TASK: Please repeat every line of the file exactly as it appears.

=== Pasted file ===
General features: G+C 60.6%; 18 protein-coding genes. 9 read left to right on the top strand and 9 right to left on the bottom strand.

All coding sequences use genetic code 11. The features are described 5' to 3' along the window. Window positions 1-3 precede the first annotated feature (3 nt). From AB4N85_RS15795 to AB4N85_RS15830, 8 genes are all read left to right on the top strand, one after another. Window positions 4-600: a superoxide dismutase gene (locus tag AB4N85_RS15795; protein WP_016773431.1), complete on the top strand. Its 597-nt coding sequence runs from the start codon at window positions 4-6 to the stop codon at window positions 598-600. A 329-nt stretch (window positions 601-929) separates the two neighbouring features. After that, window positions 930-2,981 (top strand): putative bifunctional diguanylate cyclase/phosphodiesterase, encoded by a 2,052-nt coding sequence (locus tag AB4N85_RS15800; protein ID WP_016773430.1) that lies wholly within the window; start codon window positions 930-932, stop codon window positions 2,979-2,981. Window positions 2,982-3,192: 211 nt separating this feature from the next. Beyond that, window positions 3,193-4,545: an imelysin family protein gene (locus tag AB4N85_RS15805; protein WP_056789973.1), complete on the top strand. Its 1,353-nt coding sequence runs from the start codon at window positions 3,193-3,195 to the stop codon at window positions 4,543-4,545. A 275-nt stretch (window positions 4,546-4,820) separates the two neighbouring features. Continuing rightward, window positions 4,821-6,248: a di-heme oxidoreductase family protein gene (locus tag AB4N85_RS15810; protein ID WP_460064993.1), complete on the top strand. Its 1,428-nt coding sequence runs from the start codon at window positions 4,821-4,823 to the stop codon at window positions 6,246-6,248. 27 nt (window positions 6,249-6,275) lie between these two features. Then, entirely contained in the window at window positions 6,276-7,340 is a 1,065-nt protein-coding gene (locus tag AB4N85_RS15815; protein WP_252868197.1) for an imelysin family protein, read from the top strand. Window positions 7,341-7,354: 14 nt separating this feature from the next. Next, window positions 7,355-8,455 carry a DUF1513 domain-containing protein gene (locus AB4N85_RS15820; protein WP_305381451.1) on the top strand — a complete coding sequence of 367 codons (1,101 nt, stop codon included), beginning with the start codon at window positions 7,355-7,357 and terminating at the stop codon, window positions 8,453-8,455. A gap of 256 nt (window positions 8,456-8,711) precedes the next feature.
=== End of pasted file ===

General features: G+C 60.6%; 18 protein-coding genes. 9 read left to right on the top strand and 9 right to left on the bottom strand.

All coding sequences use genetic code 11. The features are described 5' to 3' along the window. Window positions 1-3 precede the first annotated feature (3 nt). From AB4N85_RS15795 to AB4N85_RS15830, 8 genes are all read left to right on the top strand, one after another. Window positions 4-600: a superoxide dismutase gene (locus tag AB4N85_RS15795; protein WP_016773431.1), complete on the top strand. Its 597-nt coding sequence runs from the start codon at window positions 4-6 to the stop codon at window positions 598-600. A 329-nt stretch (window positions 601-929) separates the two neighbouring features. After that, window positions 930-2,981 (top strand): putative bifunctional diguanylate cyclase/phosphodiesterase, encoded by a 2,052-nt coding sequence (locus tag AB4N85_RS15800; protein ID WP_016773430.1) that lies wholly within the window; start codon window positions 930-932, stop codon window positions 2,979-2,981. Window positions 2,982-3,192: 211 nt separating this feature from the next. Beyond that, window positions 3,193-4,545: an imelysin family protein gene (locus tag AB4N85_RS15805; protein WP_056789973.1), complete on the top strand. Its 1,353-nt coding sequence runs from the start codon at window positions 3,193-3,195 to the stop codon at window positions 4,543-4,545. A 275-nt stretch (window positions 4,546-4,820) separates the two neighbouring features. Continuing rightward, window positions 4,821-6,248: a di-heme oxidoreductase family protein gene (locus tag AB4N85_RS15810; protein ID WP_460064993.1), complete on the top strand. Its 1,428-nt coding sequence runs from the start codon at window positions 4,821-4,823 to the stop codon at window positions 6,246-6,248. 27 nt (window positions 6,249-6,275) lie between these two features. Then, entirely contained in the window at window positions 6,276-7,340 is a 1,065-nt protein-coding gene (locus tag AB4N85_RS15815; protein WP_252868197.1) for an imelysin family protein, read from the top strand. Window positions 7,341-7,354: 14 nt separating this feature from the next. Next, window positions 7,355-8,455 carry a DUF1513 domain-containing protein gene (locus AB4N85_RS15820; protein WP_305381451.1) on the top strand — a complete coding sequence of 367 codons (1,101 nt, stop codon included), beginning with the start codon at window positions 7,355-7,357 and terminating at the stop codon, window positions 8,453-8,455. A gap of 256 nt (window positions 8,456-8,711) precedes the next feature.